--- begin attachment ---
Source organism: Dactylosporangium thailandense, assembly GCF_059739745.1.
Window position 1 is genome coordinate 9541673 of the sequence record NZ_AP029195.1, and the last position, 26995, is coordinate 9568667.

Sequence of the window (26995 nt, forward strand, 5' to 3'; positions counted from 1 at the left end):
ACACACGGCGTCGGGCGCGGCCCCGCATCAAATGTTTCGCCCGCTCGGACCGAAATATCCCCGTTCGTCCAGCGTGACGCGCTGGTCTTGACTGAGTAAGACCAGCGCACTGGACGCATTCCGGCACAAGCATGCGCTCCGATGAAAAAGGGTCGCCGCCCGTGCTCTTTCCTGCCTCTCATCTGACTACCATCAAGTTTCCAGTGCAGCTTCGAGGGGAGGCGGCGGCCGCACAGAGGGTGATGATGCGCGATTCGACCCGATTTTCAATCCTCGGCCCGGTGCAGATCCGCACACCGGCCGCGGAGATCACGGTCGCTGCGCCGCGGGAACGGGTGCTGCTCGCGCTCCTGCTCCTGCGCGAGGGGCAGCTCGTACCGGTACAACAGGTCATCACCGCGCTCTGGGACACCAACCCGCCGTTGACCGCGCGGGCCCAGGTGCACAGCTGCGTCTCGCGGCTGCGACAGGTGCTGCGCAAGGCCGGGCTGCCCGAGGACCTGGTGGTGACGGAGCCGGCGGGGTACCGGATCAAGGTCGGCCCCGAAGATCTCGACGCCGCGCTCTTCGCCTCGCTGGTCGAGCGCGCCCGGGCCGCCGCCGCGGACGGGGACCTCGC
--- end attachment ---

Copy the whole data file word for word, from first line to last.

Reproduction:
Source organism: Dactylosporangium thailandense, assembly GCF_059739745.1.
Window position 1 is genome coordinate 9541673 of the sequence record NZ_AP029195.1, and the last position, 26995, is coordinate 9568667.

Sequence of the window (26995 nt, forward strand, 5' to 3'; positions counted from 1 at the left end):
ACACACGGCGTCGGGCGCGGCCCCGCATCAAATGTTTCGCCCGCTCGGACCGAAATATCCCCGTTCGTCCAGCGTGACGCGCTGGTCTTGACTGAGTAAGACCAGCGCACTGGACGCATTCCGGCACAAGCATGCGCTCCGATGAAAAAGGGTCGCCGCCCGTGCTCTTTCCTGCCTCTCATCTGACTACCATCAAGTTTCCAGTGCAGCTTCGAGGGGAGGCGGCGGCCGCACAGAGGGTGATGATGCGCGATTCGACCCGATTTTCAATCCTCGGCCCGGTGCAGATCCGCACACCGGCCGCGGAGATCACGGTCGCTGCGCCGCGGGAACGGGTGCTGCTCGCGCTCCTGCTCCTGCGCGAGGGGCAGCTCGTACCGGTACAACAGGTCATCACCGCGCTCTGGGACACCAACCCGCCGTTGACCGCGCGGGCCCAGGTGCACAGCTGCGTCTCGCGGCTGCGACAGGTGCTGCGCAAGGCCGGGCTGCCCGAGGACCTGGTGGTGACGGAGCCGGCGGGGTACCGGATCAAGGTCGGCCCCGAAGATCTCGACGCCGCGCTCTTCGCCTCGCTGGTCGAGCGCGCCCGGGCCGCCGCCGCGGACGGGGACCTCGC